Last Wednesday night, Erika and I drove up into the Angeles Crest mountains to watch the Perseids. The real flurry of meteors was alleged to show in the wee hours of the morning, but flashy precursors were supposed to appear as early as 11:00 P.M. (proper time-zone this time). We laid atop my car and then upon the ground watching the sky and often shielding our eyes from frequent passing headlights (the excitement of the coming shower had made the highway through the mountains oddly popular) for nearly an hour. We saw over a dozen. They were spectacular—large varicolored spears of light shot across the sky every few minutes. Occasionally one would appear suddenly off to one side illuminating my peripheral vision. Some would be gone in an instant, others would trail through the sky for a few seconds fading slowly into the night. My disappointment as a child was rectified.

We also saw an adorable fox run past into the overgrowth.

Catch-up Part 2 (of 5): Camp Nowhere

I’ve been relatively silent for the last couple of months.
Thus, it’s time to play catch-up.
Here is what has been going on between April and the present.

After being beaten by the unrelenting Strawberry Peak, I accompanied Extreme Things for an overnight backpacking excursion into the Sheep Mountain Wilderness. I had a newly purchased Camelbak, four quarts of water, ample foodstuffs, water shoes, a light tent, and everything else Erika and I would need. This time I would be prepared. Unfortunately, neither Erika or me were well-versed in the multitudes of backpacking sleeping bags. While everyone else could compress their sleeping bags down to the size of a football, we lugged oversized cottony Swiss-cake rolls six miles into the wilderness (as you’ll see in the photos). The learning never ends.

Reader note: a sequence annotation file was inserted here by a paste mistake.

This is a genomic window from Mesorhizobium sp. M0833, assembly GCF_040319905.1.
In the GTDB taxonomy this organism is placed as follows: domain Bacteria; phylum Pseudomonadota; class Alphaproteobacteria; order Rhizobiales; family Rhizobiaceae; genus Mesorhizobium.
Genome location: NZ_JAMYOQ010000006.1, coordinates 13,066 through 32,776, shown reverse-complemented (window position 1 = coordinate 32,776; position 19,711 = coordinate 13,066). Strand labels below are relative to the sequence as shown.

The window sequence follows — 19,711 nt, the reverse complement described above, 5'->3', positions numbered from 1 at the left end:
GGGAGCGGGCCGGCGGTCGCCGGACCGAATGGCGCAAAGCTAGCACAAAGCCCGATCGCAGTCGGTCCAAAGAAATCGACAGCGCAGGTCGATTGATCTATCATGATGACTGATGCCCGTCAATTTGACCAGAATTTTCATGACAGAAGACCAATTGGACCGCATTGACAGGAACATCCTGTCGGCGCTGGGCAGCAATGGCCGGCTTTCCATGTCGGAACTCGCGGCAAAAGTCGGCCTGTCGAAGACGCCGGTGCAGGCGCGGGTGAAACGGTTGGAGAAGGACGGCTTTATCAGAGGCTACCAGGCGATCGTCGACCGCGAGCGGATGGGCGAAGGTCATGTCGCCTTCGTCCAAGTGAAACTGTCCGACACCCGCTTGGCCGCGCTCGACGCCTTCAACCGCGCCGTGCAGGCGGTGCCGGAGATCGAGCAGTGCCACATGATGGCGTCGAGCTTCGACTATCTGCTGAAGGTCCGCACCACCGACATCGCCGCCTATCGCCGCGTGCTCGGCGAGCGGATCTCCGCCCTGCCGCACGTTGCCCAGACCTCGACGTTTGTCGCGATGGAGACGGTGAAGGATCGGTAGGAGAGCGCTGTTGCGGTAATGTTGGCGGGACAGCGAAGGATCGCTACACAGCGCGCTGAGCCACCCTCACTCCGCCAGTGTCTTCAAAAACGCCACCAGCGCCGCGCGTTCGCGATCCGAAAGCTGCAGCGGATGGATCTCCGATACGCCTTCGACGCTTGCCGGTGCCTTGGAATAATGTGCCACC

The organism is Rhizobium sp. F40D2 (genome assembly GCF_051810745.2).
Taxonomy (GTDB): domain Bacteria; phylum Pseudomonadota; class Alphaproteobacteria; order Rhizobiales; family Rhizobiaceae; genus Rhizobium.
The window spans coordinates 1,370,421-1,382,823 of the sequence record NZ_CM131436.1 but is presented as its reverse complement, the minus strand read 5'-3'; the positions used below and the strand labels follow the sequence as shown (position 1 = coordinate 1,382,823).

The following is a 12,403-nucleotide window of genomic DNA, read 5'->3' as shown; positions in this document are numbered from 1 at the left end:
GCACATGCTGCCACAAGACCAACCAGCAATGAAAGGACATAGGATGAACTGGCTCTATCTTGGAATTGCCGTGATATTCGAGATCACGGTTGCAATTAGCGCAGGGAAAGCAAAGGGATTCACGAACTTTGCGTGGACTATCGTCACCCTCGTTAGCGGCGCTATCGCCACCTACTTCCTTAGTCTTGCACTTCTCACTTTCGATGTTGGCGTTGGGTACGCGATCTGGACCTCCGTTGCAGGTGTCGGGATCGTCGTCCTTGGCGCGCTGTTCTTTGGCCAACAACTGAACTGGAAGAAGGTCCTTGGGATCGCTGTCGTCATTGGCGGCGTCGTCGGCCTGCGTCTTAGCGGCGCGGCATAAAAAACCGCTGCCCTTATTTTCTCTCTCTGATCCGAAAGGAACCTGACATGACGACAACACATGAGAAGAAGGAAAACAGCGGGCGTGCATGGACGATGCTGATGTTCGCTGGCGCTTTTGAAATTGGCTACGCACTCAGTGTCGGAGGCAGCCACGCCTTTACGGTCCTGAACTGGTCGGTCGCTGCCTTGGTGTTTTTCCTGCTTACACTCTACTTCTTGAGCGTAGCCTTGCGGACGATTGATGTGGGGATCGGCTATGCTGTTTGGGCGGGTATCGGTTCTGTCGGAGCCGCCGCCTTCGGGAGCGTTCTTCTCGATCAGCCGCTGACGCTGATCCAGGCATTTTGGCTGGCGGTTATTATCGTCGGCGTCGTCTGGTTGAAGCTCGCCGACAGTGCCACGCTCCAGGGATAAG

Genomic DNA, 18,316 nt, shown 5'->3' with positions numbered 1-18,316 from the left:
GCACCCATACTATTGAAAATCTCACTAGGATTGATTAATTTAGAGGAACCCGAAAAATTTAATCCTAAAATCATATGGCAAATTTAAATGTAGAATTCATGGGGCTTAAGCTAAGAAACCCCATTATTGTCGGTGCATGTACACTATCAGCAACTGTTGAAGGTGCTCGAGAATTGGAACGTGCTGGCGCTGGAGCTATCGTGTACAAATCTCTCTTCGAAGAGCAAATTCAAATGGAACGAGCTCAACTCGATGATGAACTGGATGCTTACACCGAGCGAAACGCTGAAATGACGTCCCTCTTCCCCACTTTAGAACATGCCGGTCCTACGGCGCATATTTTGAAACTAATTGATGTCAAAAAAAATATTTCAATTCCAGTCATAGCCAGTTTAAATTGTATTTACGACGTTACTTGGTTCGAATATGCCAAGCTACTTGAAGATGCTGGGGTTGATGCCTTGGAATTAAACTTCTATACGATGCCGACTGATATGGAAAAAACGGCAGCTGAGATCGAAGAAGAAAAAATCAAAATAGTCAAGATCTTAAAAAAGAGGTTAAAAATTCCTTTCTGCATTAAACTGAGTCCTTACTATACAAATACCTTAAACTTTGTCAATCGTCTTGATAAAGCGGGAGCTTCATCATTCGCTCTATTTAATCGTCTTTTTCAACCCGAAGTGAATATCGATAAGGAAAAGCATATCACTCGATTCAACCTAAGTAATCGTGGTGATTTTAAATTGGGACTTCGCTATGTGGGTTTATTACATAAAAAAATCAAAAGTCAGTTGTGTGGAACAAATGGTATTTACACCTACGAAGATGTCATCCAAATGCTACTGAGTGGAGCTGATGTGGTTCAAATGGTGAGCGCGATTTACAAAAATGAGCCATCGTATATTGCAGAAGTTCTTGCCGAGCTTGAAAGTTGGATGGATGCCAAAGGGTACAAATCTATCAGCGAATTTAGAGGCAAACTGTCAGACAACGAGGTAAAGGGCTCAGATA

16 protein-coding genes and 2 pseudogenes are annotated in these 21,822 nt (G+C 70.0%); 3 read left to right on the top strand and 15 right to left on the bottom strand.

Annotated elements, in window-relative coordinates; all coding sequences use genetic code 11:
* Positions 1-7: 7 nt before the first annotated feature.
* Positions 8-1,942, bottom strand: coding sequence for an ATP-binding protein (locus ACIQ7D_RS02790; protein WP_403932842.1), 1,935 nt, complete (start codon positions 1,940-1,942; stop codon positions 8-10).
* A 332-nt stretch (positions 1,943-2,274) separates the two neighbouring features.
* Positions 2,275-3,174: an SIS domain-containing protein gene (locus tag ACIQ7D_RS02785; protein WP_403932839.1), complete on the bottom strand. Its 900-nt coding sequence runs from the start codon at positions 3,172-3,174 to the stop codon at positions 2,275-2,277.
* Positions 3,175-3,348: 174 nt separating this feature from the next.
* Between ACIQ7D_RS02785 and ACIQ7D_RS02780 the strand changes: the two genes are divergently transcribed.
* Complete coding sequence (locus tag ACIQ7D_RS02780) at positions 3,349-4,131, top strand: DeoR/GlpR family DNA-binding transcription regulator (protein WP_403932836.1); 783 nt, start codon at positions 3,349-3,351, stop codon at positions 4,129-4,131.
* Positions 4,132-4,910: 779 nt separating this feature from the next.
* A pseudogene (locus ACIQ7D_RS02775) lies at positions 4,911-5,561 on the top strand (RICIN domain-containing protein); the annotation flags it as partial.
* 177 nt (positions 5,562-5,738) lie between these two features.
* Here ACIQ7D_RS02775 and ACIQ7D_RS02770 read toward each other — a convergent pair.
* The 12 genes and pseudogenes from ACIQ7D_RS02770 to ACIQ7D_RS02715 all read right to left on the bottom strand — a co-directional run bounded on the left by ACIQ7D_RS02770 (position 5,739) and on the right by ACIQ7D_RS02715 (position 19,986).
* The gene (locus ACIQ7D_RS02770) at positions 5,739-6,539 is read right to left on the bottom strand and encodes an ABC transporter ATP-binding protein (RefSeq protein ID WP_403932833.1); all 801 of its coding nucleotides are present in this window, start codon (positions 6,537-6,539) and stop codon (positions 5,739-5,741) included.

The hike brought us back down the path to the Bridge to Nowhere. We continued past it heading deeper into the mountains. By nightfall, our group of over a dozen squeezed multiple tents into a small area overlooking the mild rapids of the river. I quickly regretted my decision to leave behind a jacket as temperatures plummeted with the setting sun. My regrets paled in comparison to Karl’s after his drunken stumble into the ice-cold river after midnight. We had a great time joking around and dining on mediocre camp food while admiring two of our group cooking carne asada, rice, and later, eggs. I am awaiting the debut of his outdoors cooking program any day now.

The next morning we all hiked six miles back to our cars. Our hike was probably considerably more enjoyable than the man we met earlier who had gashed open his knee after slipping on a rock. My highlight was an uncomfortable deposit beneath some bushes along the river’s edge.

Egads! More Adventure Awaits!

Busy Weekend

I kept busy this weekend: three puppet shows with two workshops, a hike through Angeles Crest, and swimming this afternoon. Below are pictures of our hike through Angeles Crest to Switzer Falls. This is the third Extreme Things event Erika and I have attended and it was a good time. If you are in the L.A. area looking to do things outdoors, I recommend joining.

More Pics Here